Factors Related to Dropout From Treatment in Two Outpatient Treatments for Borderline Personality Disorder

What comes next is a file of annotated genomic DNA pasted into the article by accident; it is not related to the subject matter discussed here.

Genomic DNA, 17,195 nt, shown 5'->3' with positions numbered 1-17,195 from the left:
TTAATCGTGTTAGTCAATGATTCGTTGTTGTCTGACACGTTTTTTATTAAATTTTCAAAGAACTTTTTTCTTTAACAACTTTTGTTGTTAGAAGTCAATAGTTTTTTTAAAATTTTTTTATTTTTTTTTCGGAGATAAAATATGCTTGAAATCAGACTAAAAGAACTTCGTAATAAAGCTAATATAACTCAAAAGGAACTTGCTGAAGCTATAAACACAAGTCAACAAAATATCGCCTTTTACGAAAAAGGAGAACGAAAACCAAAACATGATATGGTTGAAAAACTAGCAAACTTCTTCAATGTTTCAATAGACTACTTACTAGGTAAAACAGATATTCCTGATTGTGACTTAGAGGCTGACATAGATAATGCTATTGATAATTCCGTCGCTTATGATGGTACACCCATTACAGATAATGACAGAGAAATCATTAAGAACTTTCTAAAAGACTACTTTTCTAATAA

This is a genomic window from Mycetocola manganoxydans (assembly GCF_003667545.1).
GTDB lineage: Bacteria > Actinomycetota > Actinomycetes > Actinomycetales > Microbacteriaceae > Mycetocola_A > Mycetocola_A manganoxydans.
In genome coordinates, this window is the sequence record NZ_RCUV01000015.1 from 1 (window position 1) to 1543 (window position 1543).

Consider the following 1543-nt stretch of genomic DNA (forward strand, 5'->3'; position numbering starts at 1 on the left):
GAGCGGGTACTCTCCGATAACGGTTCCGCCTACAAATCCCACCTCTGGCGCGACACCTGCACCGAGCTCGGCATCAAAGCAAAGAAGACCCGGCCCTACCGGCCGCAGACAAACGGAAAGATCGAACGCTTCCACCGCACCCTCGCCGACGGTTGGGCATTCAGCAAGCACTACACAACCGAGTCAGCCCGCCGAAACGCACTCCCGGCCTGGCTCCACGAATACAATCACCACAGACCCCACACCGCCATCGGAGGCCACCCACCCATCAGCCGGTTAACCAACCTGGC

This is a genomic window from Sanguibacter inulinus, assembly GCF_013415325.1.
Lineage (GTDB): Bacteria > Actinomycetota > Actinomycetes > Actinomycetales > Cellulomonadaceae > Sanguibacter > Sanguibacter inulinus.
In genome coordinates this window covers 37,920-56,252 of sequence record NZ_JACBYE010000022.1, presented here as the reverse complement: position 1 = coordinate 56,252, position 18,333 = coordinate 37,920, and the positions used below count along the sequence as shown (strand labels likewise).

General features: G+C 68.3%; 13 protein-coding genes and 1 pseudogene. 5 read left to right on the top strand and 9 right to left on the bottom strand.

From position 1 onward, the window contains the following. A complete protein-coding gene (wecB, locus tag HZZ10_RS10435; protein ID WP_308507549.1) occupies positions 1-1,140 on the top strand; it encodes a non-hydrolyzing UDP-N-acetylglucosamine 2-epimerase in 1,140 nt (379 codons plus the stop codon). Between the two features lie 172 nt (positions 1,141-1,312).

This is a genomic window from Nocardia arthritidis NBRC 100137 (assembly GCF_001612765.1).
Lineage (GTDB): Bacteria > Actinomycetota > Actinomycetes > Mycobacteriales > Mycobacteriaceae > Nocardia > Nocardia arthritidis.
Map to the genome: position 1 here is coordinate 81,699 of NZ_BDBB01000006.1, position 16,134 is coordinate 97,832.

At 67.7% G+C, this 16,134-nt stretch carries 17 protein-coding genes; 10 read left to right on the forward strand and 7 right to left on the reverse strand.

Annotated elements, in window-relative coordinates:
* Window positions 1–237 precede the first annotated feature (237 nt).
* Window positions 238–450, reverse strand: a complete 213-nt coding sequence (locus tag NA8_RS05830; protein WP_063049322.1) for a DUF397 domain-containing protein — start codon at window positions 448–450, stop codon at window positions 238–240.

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Patients with borderline personality disorder frequently drop out prematurely from psychotherapy. This study examined factors related to treatment attrition in 180 patients enrolled in a randomized controlled trial comparing 1 year of Dialectical Behavior Therapy (DBT) to General Psychiatric Management (GPM). Completers and dropouts were compared on a range of variables, including demographics, Axis I and Axis II disorders, anger and impulsivity, therapeutic alliance, and treatment condition. The participants were on average 30.36 years old and 86% were female. Regression analyses revealed that individuals who dropped out had higher levels of anger (p = .01), greater Axis I comorbidity (p = .03), poorer therapeutic alliance (p = .003), and a higher number of lifetime suicide attempts (p = .05). An interaction was also found between Axis I comorbidity and treatment condition, with significantly lower rates of dropout seen in individuals with high Axis I comorbidity who were assigned to GPM compared to those assigned to DBT (p < .001).
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